My first New England winter was an ordeal of such profound and biting discomfort that it served as not just an education, but an expansion of the possible, both in terms of conditions man could live in, and a larger indication of just how inhospitable the universe can be. I nailed a blanket over my drafty bedroom window, dressed in four layers and gave up all cold foods for the season, thus depriving myself of peanut butter and jelly, a staple of such reliable presence in my life I never once considered giving it up for Lent, good Catholic that I was.
In February, when I got my courage up enough to attempt road rides that passed the wind-scarred potato fields of the Hadley farmers, I struggled to find the exact mix of wardrobe necessary to prevent the wind’s blade from penetrating straight to my marrow. I had neither the knowledge nor the patience to understand how riding easy would allow me to generate enough heat to keep me warm. Instead, I would charge out my door and sprint past sensibility and straight to ill-advised, drippy perspiration. I’d return home sooner than anticipated, but long after I’d started to go hypothermic, too destroyed to reflect on my mistakes, thus doomed to repeat them a day or two later.
I took note of what the local Cat. Is and IIs were wearing. We had a half dozen of them and I did my best to do whatever they were willing to suggest. I pestered them with questions, and while I use the plural, “questions,” the fact is, I kept asking a single question over and over: “What’s that?” Coming from well below the Mason-Dixon Line, I was familiar with shorts, jerseys, thin Lycra tights and windbreakers, but nothing more sophisticated or specialized than that. I’d yet to even learn what bib shorts were.
I couldn’t help but notice that all the cool team kits that I had eyed with envy the previous fall had been interrupted by garments awash in sponsor names new to me. Guys were pulling out their very heaviest pieces, thermal jerseys, Roubaix tights and bibs, insulated and windproof arm warmers and booties, lobster gloves not to mention secret-weapon base layers we never saw.
The combined effect was a garish mish-mash of earth tones and neons, pastels offset by saturated vibrant hues. In short, it was a kaleidoscope disaster as offensive to the eye as static is to the ear. Of course, at a certain point, wearing the most retinal-scorching combination became a kind of competition, evolving beyond one’s need for insulation on those coldest rides to the worst possible combination on merely cold days. These were the occasions to pull out those Roubaix bibs, no matter what they said on the side. Extra points went to those who could make a pair of team tights or leg warmers peak from beneath a pair of another team’s bibs. Ditto for combining a thermal vest with mismatched jersey and arm warmers. Double points if that short-sleeve jersey was thermal. The nod always seemed to go to the riders with the greatest history, the Cat Is and IIs who through dint of their experience could turn a pile of Lycra into an abstract expressionist’s canvas, slashing the air with more light than the optic nerve was designed to carry.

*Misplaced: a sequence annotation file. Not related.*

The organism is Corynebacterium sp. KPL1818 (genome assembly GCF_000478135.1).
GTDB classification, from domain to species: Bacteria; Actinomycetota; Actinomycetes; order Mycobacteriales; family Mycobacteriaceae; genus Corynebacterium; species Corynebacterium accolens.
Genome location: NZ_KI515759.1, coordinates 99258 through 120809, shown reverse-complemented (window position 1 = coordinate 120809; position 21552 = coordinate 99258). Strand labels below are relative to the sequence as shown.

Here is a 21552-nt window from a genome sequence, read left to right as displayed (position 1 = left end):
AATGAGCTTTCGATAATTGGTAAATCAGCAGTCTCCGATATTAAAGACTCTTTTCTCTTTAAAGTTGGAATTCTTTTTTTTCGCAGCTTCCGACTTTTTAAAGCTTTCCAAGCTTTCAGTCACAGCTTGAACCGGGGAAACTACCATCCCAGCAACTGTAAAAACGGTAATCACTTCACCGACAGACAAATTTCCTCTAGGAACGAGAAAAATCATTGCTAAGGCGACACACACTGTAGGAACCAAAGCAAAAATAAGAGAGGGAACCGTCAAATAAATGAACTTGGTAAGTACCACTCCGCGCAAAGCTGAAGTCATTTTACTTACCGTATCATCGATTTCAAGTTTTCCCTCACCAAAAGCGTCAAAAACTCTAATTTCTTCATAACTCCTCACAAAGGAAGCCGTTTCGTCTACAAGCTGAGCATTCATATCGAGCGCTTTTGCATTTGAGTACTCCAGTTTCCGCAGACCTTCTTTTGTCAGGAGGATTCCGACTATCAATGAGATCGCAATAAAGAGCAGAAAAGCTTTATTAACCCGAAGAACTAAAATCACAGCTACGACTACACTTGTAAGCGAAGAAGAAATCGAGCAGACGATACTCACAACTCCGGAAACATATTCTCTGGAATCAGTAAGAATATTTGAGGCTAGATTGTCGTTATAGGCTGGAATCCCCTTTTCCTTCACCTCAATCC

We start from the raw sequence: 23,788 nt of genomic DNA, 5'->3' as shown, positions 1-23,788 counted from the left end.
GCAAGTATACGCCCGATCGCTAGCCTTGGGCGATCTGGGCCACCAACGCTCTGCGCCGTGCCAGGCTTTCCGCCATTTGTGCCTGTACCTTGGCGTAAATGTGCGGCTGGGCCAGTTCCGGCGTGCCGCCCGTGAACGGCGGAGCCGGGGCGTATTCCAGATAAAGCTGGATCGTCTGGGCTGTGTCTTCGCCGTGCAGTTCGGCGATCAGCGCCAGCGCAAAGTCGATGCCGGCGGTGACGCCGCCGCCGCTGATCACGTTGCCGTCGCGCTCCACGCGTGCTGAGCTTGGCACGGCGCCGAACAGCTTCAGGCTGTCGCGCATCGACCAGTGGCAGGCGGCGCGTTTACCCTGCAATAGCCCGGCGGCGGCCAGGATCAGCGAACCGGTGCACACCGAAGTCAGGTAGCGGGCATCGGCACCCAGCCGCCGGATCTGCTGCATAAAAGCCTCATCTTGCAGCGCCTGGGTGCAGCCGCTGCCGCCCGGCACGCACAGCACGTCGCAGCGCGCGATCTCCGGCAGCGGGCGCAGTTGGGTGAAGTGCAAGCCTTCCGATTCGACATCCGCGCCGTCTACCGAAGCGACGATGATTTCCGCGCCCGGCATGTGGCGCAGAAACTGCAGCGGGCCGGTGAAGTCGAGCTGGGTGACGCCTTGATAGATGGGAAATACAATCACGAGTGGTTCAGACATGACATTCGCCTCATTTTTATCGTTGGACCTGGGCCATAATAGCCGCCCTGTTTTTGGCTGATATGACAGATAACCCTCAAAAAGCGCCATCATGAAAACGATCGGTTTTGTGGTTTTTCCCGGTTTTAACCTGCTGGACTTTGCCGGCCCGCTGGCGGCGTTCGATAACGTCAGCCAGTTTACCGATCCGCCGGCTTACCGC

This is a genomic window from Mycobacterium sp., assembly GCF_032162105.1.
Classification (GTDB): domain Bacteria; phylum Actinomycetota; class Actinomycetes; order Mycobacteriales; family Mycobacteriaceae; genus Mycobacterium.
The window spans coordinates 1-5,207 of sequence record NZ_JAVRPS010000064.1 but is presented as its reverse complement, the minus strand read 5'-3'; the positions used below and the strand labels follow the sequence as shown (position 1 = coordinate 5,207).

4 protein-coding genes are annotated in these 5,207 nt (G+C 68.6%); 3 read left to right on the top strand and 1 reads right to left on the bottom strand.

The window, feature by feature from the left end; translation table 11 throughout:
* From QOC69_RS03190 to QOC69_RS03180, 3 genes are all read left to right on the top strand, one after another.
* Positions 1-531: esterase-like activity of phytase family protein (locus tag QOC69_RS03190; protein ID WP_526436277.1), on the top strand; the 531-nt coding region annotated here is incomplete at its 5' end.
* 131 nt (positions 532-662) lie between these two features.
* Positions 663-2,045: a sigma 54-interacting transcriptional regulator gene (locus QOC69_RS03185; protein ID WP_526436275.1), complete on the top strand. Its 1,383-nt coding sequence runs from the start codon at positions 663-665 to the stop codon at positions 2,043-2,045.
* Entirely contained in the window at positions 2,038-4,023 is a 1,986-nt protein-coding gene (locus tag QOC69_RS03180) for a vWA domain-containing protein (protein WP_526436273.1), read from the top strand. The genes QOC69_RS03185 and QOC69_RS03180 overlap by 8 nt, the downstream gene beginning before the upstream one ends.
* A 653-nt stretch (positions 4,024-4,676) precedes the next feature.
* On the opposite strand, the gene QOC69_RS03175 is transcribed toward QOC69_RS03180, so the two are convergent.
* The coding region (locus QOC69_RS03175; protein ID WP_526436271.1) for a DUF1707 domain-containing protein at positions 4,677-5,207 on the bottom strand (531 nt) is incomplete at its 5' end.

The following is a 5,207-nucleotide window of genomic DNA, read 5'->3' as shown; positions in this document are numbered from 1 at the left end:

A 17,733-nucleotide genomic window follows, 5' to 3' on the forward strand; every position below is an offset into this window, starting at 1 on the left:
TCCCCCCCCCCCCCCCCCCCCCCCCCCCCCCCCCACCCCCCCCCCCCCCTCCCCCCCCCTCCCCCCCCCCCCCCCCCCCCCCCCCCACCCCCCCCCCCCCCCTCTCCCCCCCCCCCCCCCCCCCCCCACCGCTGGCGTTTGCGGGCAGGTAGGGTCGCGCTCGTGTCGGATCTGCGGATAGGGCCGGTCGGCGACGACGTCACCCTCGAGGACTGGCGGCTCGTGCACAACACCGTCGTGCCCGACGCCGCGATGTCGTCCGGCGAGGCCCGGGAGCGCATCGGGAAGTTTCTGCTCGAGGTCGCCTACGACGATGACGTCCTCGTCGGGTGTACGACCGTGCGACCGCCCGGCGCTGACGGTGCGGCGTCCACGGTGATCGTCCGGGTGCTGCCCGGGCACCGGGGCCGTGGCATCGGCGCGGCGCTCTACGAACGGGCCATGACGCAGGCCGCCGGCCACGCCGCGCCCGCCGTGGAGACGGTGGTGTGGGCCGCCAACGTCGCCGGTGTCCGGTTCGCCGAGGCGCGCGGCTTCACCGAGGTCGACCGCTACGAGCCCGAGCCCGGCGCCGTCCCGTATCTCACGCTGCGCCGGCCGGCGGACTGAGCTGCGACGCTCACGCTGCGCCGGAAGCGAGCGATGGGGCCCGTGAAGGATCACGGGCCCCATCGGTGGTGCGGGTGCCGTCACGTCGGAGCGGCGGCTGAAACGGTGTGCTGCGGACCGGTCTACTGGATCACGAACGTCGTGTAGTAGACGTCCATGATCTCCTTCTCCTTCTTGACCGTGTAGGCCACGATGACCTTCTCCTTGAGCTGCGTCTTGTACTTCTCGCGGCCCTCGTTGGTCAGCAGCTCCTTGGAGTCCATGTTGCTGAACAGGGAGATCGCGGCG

At its heart, the anti-kit is about comfort rather than looks, even if the look cultivated is deliberately contrary. It’s an acknowledgement that mother nature trumps all other loyalties, and beating the elements is survival itself. It embodies the message that form doesn’t always follow function, that suffering isn’t in the gear but in the effort, that a body wrapped to face the elements is the body that meets the winter willingly, able to find a reason—after all these years—to stay out, rather than turn home.